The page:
My family always plays games on Christmas Day and one of our favourites is Charades. Not only do we find it massively amusing, but the person who is up front generally gets so bemused and frustrated at why their simple label cannot be guessed in such a relatively short time-frame, especially considering all the clues they are giving.
And like many of us, we know what we are conveying yet wonder how something so simple, complete with our own clues and instructions, cannot be understood by those we are working with.
Many of us have also heard the phrase ‘once you’ve seen it, you can’t un-see it’ perfectly portrayed in this optical illusion that went crazy on the internet begging the question as to how can her legs be so shiny or, once using peripheral vision, realising they, in fact, have been painted. You now can’t un-see it!
‘When we learn something, we can’t not know it again’ and that leads us to not remember what it was like not knowing it. In addition to that, the longer we know something, the more we assume other people already know what we know.
This is referred to as ‘The Curse of Knowledge’ and can ruin any form of idea transfer.
I am an avid learner and like you, none of us can unlearn what we learn, so therefore our empathy or patience for those who don’t know what we know, is unconsciously lessened. This is a huge learning curve for many who present, teach, coach, market any most of all, sell.
When we share our insights, teach some new idea or demonstrate a new product, we can’t just launch straight into it purely because we know about it, nor can we use our jargon or industry speak, nor even assume the complexities around what we are discussing are going to be understood – no matter the intelligence of the people around the table.
We need to frame what we are going to share, and just like building up a joke and leading to the punchline, we also need to stage our ideation.
How we stage the transfer of any idea, marketing message or benefits of any new product, can be helped by executing the following ideas:
- Know your audience and their level of knowledge or understanding through clarification, discovery or qualification questions. Some know more than others but you need to know what they do and don’t know and what their expectations are.
- Share how your idea came about, provide a bit of history and reasoning, so that your readers or audience or customers can put what you are about to say into context allowing them to receive the idea or information in a simple way that they know what to do with it once you are done.
- Be aware that when they nod their head, they may not be agreeing or even understanding what you are saying. Instead, they might just be someone who is acknowledging that they have heard you. If you don’t check in, you run the risk of losing them, and because the majority of people don’t want to be seen as not ‘getting it’, they will never let you know and therefore won’t do anything with that information.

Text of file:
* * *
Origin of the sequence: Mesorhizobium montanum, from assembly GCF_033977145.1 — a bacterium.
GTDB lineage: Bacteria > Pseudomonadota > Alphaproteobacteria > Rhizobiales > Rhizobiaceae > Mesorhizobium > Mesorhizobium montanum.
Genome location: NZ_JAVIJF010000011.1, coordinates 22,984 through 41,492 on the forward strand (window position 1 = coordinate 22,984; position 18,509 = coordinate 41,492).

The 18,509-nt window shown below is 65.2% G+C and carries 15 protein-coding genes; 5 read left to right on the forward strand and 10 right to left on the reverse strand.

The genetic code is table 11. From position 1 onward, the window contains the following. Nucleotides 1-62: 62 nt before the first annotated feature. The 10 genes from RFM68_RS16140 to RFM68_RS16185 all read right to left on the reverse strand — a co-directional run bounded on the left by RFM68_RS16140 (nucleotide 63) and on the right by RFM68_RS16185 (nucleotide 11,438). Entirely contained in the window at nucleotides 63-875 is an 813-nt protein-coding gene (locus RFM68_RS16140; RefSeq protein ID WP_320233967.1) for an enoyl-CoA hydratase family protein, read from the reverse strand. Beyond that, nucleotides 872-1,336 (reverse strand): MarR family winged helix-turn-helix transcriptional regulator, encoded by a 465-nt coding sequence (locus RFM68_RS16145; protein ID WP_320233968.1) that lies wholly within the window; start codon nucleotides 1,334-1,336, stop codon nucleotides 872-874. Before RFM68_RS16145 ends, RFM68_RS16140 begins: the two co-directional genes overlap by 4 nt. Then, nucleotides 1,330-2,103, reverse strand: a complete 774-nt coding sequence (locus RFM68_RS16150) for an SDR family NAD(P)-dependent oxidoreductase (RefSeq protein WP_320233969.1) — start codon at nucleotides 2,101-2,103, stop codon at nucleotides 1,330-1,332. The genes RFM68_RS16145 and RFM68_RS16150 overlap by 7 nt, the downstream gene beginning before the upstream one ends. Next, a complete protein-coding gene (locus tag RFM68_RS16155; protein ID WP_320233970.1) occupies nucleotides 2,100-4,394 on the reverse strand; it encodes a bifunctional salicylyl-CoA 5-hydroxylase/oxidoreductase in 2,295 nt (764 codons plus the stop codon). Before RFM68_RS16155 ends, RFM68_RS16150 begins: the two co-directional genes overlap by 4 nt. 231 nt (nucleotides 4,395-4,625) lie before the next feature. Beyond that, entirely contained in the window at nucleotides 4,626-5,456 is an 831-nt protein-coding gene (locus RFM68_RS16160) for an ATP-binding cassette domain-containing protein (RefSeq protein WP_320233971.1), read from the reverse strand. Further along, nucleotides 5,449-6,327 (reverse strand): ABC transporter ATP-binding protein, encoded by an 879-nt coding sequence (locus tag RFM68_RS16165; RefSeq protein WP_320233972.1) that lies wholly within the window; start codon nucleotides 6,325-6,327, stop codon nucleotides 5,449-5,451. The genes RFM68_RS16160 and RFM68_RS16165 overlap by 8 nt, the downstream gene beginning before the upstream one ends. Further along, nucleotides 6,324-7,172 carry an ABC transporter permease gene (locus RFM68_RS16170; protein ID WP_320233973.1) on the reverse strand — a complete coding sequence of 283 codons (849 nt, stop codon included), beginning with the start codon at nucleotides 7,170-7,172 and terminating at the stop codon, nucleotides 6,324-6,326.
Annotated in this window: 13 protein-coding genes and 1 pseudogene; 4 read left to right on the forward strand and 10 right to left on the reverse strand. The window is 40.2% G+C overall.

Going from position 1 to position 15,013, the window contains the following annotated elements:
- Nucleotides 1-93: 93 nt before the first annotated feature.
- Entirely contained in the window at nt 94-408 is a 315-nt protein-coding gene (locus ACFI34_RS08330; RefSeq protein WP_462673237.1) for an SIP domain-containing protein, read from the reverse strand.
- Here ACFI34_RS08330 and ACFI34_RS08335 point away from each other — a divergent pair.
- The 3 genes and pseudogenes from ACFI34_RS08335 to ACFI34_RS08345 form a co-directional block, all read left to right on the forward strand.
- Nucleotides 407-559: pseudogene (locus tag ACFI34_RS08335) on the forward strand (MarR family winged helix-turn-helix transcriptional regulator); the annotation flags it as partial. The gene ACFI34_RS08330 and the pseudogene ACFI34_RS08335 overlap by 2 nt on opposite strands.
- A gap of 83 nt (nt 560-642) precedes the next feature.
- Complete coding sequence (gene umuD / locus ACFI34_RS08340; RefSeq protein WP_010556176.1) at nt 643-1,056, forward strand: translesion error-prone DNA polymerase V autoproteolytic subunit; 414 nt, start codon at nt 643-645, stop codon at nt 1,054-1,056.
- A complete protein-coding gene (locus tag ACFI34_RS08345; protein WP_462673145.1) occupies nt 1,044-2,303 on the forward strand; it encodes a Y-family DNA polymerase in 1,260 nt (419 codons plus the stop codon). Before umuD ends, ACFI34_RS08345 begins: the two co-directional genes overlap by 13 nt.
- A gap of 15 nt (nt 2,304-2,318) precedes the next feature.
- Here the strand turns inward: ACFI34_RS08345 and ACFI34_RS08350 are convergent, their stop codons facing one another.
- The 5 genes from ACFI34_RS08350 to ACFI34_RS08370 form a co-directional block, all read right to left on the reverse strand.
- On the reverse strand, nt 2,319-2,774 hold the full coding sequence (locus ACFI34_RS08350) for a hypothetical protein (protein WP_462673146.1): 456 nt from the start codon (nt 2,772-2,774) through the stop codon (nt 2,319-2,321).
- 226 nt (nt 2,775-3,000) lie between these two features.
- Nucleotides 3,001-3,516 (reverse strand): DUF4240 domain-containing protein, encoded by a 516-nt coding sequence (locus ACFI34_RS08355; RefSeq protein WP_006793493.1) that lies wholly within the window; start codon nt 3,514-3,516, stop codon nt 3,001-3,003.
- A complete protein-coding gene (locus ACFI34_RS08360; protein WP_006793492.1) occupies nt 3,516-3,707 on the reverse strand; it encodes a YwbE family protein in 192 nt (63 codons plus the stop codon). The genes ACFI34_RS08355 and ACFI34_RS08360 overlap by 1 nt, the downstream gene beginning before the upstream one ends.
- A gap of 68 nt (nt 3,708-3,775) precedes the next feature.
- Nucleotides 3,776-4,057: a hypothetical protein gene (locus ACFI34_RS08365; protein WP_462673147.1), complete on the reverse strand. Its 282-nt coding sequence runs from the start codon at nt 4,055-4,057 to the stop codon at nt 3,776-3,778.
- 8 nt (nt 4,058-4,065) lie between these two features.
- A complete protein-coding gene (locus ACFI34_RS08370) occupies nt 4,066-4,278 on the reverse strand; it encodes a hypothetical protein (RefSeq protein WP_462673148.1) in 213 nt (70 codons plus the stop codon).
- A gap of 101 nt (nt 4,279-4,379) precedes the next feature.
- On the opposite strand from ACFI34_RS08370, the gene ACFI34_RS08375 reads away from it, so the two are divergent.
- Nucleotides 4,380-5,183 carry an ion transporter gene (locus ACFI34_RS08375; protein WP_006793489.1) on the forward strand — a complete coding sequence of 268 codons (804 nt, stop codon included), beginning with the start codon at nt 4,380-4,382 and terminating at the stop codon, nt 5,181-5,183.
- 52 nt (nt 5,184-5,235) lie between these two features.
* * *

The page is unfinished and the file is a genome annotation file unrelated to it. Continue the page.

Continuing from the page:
- Tell stories and create meaning around your ideas because we know that stories tap into our emotions and sell and putting ideas into context helps us make sense of things.
- Bring in concrete examples such as case studies, customer testimonials and proof statements because they provide an even more relevant and relatable level of understanding around your ideas and teachings.
- Use simple language or lay terms. I remember hearing a story about a company who were going through a bit of strife and the executive group gathered in the board room to nut it out. At the end of this session that had so deeply entrenched themselves into strategies and tactics with highfalutin ideas and inflated rhetoric around ‘maximising return to shareholder’and ‘holding market position’ MBA jargon, that they had lost sight of what they were trying to communicate. When the new hire sitting at the table was asked what he took away from his initial strategy meeting, his answer was simple, ‘I’m guessing you want us to kick the competition’s ass’. Sometimes, keeping things simple will create more cut through than any convoluted industry speak or highly contagious assumption – just because you know it.
It’s not necessarily a case of ‘dumbing down’ the ideas that you want to convey – it’s about not assuming your audience know what you know. It’s about making sure your language, words and instructions are memorable, meaningful and emotional, yet conveyed in simple to understand, concrete terms, unlike this 1776 speaking Charade example.
My first makes all nature appear of one face; At the next we find music, and beauty and grace; And, if this Charade is most easily read, I think that the third shou’d be thrown at my head.
[The answer is “snow-ball.”]
It’s so easy to, and yet so important you don’t, fall victim to this curse because the last thing you want is for people to be second guessing you, your message or your game-plan, either – for their sake and yours!
Be Bold and Brilliant
Bernadette McClelland is a Keynote and Sales Kick-Off Speaker, Executive Sales Leadership Coach, and published author. CEO of Sales Leaders Global P/L, she ensures her clients create double digit, sustainable sales growth and marketplace differentiation through unique programs based on ‘The NeuroScience of Sales Leadership’.
Image Courtesy of Faustin Tuyambaze